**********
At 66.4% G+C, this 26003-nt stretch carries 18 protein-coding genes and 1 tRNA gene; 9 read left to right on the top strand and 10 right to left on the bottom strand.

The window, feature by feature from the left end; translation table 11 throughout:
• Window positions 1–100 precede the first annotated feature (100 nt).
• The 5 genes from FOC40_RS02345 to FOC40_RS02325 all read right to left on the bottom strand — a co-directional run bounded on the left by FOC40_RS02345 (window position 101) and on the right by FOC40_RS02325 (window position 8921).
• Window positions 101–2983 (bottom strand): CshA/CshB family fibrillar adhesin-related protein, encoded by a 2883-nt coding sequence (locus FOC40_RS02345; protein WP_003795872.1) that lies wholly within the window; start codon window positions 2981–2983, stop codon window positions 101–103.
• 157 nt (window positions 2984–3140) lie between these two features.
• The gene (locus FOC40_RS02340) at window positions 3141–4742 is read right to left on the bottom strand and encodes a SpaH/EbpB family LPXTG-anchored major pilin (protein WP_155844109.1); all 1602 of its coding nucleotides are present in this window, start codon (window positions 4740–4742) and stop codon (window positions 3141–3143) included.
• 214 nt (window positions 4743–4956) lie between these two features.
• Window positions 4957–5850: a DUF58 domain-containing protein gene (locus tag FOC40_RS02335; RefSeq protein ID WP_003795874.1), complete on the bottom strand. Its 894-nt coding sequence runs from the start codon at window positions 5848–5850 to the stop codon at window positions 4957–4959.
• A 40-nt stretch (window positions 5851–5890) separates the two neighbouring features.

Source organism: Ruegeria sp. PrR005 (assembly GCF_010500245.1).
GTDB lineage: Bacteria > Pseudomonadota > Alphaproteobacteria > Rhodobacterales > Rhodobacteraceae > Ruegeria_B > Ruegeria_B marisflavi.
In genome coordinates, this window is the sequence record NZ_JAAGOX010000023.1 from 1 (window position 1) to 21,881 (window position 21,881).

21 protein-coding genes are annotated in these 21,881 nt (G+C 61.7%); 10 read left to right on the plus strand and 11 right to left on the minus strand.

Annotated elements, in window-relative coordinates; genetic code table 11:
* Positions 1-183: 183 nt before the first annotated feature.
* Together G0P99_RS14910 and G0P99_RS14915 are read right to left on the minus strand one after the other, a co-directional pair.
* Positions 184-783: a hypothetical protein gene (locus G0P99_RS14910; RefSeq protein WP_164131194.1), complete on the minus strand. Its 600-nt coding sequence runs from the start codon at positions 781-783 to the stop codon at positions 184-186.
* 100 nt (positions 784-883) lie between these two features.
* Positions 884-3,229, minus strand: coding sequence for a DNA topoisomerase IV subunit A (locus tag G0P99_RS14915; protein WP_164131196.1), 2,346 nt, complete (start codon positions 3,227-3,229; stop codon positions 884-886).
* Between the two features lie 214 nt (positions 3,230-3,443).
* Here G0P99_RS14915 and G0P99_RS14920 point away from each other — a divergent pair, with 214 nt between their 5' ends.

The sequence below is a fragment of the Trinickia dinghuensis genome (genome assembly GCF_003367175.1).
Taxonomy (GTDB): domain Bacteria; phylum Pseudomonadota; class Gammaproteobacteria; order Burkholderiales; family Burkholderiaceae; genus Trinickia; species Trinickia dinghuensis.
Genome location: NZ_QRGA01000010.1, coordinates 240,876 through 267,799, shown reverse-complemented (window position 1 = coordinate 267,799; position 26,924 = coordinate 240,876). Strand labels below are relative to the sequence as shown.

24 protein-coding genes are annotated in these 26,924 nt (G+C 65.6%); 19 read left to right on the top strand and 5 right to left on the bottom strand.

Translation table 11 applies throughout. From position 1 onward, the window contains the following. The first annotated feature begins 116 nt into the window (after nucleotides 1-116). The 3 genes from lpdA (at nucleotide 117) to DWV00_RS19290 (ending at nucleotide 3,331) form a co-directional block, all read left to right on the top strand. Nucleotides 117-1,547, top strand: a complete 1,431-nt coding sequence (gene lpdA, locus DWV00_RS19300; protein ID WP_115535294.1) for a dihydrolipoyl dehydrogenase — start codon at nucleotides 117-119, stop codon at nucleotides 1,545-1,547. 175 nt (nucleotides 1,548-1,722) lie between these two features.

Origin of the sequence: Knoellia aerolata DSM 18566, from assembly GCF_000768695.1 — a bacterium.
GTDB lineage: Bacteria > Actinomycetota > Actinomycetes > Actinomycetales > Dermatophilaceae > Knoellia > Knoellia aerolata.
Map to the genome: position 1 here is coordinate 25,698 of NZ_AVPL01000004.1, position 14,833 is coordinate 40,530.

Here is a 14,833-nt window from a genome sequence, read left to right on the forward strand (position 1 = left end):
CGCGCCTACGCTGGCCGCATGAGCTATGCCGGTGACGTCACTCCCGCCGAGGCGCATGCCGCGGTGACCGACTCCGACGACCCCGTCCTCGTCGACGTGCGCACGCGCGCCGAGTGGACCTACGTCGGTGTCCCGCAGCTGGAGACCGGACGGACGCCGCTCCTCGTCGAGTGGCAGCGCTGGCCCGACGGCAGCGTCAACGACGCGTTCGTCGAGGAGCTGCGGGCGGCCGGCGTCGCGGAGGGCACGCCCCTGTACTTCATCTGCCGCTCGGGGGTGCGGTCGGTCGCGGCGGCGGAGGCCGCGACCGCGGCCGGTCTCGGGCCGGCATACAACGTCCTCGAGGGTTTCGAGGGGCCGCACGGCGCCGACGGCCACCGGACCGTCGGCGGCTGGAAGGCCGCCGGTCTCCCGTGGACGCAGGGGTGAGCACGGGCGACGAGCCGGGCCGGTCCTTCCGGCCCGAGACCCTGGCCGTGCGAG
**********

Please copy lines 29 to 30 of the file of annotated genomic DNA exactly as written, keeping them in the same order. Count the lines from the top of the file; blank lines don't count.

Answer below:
GTDB lineage: Bacteria > Actinomycetota > Actinomycetes > Actinomycetales > Dermatophilaceae > Knoellia > Knoellia aerolata.
Map to the genome: position 1 here is coordinate 25,698 of NZ_AVPL01000004.1, position 14,833 is coordinate 40,530.